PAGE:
The Tale of Oisin

Oisín (Old Irish, pronounced [ˈɔʃiːnʲ], roughly uh-SHEEN; often anglicized to Ossian), was the son of Fionn mac Cumhail and of Sadb (daughter of Bodb Dearg). He was regarded in legend as the greatest poet of Ireland, and a warrior of the Fianna in the Ossianic or Fenian Cycle of Irish mythology. and is the narrator of much of this cycle. [wikipedia] “Oisin” means “Young Deer or Fawn”. Apparently, Oisin’s mother Sadbh was turned into a deer by the Druid “Fear Doirche” who was angered with her because she refused him. When the great hunter Fionn was out on a hunt, he caught her and she returned to human form. He was amazed by her beauty and spirit that he retired from hunting and decided to settle down with her. They became pregnant with a son. When “Fear Doirche” discovered this, he turned her back into a deer, and she ran off into the woods never to be seen again. Seven years later, Fionn found her child lying naked on the Benbulbin. He raised Oisin to be a great poet, hunter, and warrior. In the “Oisín in Tir na nÓg” adventure tale, we are told that Oisin is visited by a Faerie woman named “Níamh Chinn Óir – Niamh of the Golden Hair or Head”. Niamh was one of Manannán Mac Lir’s daughters. Manannan was an Irish God of the Sea. Niamh announced to Oisin that she was his true love and soul mate and that he must come with her to the “Tir na nÓg” (“the land of the young”, or “the land of promise”). Niamh and Oisin gave birth to a son and daughter. Oisin’s son is “Oscar” and his daughter was “Plor na mBan” the “Flower of Women”. They were all quite happy. However, after what seemed like three years in Faerieland, Oisin grew weary to see his family in Ireland and persistently requested Niamh’s permission to return for a visit. Little did Oisin know that those three years in Faerie were in actuality 300 human years that had passed. So Niamh gives him “Embarr”, her white faerie steed, with specific instructions that he shall not dismount for any reason for if his feet touch the ground those 300 years would immediately turn him into an ancient withered old man. Oisin returns to find his home on the hill of Almu abandoned and in disrepair. As he tries to find his father he encounters some men trying to lift a great stone onto their wagon. As he tries to help, his girth breaks and he falls to the ground, becoming a blind old man just as Niamh warned. Embarr returns back to the Tir na nÓg without him. Oisin is then left to wander the countryside of the human realms as a wise old blind man. He teams up with Caílte mac Rónáin and takes on the bardic path sharing folklore, faerie tales, and stories of the Fianna. He becomes the Epitome of the term “Wanderlust”. He is also rumored to be a staunch advocate of the Pagan faiths. He becomes quite bothered by the fact all his comrades, family, and friends are gone as is the Pagan faiths of Ireland. He encounters the Irish Catholic Saint Patrick who was responsible for destroying the Pagan faiths of Ireland. Oisin tries to teach Saint Patrick about the glories of Ancient Ireland and the land of the Faerie. This is the source of William Butler Yeat’s poem on the “Wanderings of Oisin”. Further mythology tells of Niamh coming to the shores of Ireland in search of her long lost love to find him and bring him back to Faerie. Story has it she does not ever find him and Oisin dies of old age. Oisin’s grave is believed to be located close to the foot of the Glenann in the Glens of Antrim in Northern Ireland. Yeats, James Macpherson, Goethe, and Walter Scott all wrote about Oisin and were obsessed with translating his poems. Books have been written about him. Films have been made about his story.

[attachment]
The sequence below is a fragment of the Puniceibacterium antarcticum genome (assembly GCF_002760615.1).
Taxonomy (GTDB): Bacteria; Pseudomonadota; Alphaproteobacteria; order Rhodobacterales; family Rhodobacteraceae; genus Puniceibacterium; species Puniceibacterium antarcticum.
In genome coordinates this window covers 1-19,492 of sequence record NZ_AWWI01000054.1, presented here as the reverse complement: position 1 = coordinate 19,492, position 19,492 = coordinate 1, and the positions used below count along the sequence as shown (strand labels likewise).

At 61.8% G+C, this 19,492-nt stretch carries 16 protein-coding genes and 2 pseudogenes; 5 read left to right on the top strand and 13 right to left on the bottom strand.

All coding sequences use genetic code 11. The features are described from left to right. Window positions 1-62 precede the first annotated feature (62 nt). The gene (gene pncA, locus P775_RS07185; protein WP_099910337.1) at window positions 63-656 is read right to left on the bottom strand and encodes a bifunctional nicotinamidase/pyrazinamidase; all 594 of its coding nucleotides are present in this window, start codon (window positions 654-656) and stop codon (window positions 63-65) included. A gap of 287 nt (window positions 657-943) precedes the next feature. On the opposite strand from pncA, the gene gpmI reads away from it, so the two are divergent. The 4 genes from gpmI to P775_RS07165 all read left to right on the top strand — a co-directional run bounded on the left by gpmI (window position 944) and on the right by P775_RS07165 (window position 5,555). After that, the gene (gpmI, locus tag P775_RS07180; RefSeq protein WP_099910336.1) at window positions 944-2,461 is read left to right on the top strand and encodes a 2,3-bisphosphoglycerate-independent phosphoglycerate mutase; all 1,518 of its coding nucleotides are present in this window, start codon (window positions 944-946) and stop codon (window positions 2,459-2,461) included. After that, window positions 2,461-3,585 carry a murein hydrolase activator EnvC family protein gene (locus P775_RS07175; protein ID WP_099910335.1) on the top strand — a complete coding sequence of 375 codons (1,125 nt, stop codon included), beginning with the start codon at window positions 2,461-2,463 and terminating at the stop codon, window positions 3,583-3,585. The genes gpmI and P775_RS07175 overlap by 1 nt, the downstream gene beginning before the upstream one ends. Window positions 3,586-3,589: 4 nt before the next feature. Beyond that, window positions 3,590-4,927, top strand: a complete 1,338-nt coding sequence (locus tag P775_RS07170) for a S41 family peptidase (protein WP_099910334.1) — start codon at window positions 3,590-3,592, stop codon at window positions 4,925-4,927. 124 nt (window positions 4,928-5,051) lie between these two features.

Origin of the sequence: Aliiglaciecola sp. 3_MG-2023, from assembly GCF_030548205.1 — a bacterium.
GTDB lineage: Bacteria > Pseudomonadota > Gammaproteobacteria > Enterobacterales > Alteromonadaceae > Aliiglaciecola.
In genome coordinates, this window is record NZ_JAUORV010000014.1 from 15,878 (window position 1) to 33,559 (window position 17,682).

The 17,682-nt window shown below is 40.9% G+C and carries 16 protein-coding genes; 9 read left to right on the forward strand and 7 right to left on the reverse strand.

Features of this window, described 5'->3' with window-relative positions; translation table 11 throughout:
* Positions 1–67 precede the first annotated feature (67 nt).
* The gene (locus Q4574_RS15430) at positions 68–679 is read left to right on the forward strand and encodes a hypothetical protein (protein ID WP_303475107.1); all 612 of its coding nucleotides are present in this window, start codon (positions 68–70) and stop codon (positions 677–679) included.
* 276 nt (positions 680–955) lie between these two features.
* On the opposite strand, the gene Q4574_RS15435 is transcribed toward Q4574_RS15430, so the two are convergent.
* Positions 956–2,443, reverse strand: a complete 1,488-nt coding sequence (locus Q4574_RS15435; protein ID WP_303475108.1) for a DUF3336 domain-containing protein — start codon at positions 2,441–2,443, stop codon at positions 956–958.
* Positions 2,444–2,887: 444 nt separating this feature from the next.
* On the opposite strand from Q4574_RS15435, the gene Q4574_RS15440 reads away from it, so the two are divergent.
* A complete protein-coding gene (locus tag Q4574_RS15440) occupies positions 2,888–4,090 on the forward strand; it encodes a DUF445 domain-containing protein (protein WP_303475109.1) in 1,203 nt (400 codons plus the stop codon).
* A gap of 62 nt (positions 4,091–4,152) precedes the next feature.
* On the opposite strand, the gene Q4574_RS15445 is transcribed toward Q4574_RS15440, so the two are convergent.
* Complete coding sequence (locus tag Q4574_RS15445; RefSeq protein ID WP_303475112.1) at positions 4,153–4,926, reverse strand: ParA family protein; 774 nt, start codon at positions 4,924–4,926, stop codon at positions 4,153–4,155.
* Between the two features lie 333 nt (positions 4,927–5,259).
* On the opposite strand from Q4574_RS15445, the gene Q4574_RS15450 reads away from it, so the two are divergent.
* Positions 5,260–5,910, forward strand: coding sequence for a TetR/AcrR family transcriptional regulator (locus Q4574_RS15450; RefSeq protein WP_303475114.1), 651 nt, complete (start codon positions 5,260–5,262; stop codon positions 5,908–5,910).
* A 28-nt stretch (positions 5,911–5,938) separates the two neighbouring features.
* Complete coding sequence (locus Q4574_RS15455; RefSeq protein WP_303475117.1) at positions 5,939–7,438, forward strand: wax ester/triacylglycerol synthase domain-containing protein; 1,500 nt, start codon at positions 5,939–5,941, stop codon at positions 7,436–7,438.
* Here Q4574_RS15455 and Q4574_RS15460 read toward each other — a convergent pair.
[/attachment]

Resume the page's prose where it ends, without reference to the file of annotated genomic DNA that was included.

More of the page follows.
[More stories of Oisin: Oisin and Niamh; The Youths of Oisin; The Wanderings of Oisin; and Oisin and Patrick.]

To be continued ….